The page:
The first two aliyot will be given to the traditionally male Kohen and Levi, so men will usually read the first two parts of the Torah portion. If no man is available, however, a woman may chant that part of the Bible passage, according to the halachic ruling put forward by Rabbi Weiss HaLivni.
The other five aliyot (there are always seven in total) will be divided between men and women, but men are required to chant at least 21 of the Torah chapter’s passages in order to satisfy the minimum demands of traditional Jewish law, the policy states.
Kaddish may be led by either a man or woman after the Torah portion is read, and the related reading from the Prophets, the haftarah, may also be chanted by either sex. Likewise, the Torah scroll may be unwrapped and wrapped and lifted by either two men or two women.
This decision by KOE does not make it the first observant community to institute joint male-female Torah readings (Jerusalem’s Shira Chadasha has permitted them for the past few years, and in New York, High Holy Day services at the women’s learning center Drisha also offered it) but it may signal a watershed moment as the first observant congregation in the U.S. to make it a frequent worship possibility.
"The rift between Conservative and Orthodox Judaism is pretty strong," said KOE’s Salem. "But we are blurring the line."
While Rabbi Halivni, has described the congregation as Orthodox, "our membership doesn’t," she said. "We would not describe ourselves as halachically Orthodox, we just describe ourselves as halachic [bound by Jewish law] and leave it at that."
KOE members include rabbinical students from the Conservative movement’s Jewish Theological Seminary and Orthodoxy’s Yeshiva University and Yeshiva Chovevei Torah, among others.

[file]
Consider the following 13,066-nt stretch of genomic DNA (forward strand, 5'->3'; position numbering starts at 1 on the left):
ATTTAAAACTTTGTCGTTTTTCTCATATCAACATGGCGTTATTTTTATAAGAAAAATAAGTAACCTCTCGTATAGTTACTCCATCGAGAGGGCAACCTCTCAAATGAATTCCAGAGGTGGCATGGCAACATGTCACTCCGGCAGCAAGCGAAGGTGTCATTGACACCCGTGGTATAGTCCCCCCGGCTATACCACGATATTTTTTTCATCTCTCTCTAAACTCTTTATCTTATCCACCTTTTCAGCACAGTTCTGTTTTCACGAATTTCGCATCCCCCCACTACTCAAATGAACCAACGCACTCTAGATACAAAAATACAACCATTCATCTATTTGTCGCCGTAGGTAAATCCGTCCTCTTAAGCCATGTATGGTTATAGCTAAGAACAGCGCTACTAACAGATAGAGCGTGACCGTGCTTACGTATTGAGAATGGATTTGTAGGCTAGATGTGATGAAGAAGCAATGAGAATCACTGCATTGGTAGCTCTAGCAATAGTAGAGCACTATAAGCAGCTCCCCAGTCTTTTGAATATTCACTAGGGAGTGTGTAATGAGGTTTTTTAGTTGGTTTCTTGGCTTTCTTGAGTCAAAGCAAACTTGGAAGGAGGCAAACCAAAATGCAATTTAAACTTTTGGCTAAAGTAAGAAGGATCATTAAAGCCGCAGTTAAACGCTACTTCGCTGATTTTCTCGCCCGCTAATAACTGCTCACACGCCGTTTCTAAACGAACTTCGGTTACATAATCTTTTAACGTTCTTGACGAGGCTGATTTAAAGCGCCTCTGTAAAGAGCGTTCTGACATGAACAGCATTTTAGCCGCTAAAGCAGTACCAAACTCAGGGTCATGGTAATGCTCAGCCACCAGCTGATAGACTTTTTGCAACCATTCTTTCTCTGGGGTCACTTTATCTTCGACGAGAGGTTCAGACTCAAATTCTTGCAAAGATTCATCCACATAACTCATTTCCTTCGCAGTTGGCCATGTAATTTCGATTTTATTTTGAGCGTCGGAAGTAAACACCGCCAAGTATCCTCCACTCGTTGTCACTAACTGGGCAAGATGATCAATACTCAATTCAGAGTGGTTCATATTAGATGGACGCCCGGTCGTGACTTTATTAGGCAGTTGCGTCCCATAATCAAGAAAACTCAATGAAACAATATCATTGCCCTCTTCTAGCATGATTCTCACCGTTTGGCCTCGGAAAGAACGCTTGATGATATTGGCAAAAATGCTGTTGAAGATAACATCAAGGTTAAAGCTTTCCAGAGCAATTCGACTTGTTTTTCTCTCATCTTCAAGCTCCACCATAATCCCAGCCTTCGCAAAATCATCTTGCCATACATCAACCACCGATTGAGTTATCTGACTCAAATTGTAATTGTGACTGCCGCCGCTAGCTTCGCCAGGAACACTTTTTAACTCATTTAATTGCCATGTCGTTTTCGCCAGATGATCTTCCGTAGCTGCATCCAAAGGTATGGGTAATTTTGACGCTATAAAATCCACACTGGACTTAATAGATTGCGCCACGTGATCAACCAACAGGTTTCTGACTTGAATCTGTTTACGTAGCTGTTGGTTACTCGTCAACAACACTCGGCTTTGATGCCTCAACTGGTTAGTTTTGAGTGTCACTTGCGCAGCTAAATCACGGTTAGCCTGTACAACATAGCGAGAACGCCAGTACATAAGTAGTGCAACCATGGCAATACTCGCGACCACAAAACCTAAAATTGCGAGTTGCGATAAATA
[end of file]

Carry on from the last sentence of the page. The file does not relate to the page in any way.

"Other communities can look to us as an example but each has to analyze what is right for them. They can look at our process but it in no way is directly applicable to any other community," Kaplan, the co-president, said.
Steve Bayme is national director of the department of contemporary Jewish life at the American Jewish Committee and himself a Modern Orthodox Jew.
While it’s clear that "the overwhelming majority of Orthodox rabbis and leaders are in opposition to this," Bayme said, "this is a grassroots phenomenon which has received a great deal of support from scholars."
The concept was a main focus at November’s conference of the Jewish Orthodox Feminist Alliance, at which Rabbi Mendel Shapiro, who authored the paper which provided an initial basis in Jewish law for such a position, and Jerusalem-based Rabbi Daniel Sperber, who is widely respected, endorsed it.
Rabbi Weiss Halivni, moreover, is a deeply respected Talmudist.
"One of the most highly respectable Talmudic authorities is giving it his backing, which is of enormous consequence," Bayme said. "Those who argue that it violates Jewish law will now have a harder time proving their case."
The real test, he said, will be in seeing how much of an ongoing constituency there is at KOE for such a mixed-gender Torah service, which he described as "quasi-egalitarian."
KOE members are simply glad to have the decision-making process behind them.
"I’m happy that we have dealt with this issue in a way that has engaged the community and been as inclusive as possible," said Kaplan.
KOE member Salem agreed: "The community was definitely divided over the issue," Salem said. "It was really heated."
"Everyone was sick and tired of it. At every Shabbat meal and every Shabbat morning people were talking about this," he said. "We weren’t talking about Iraq or Lieberman, but about mixed kriah at KOE."
"Everything on this issue has been talked out," Kaplan said. "This is the right step for us at this time. Now we’re ready to move on."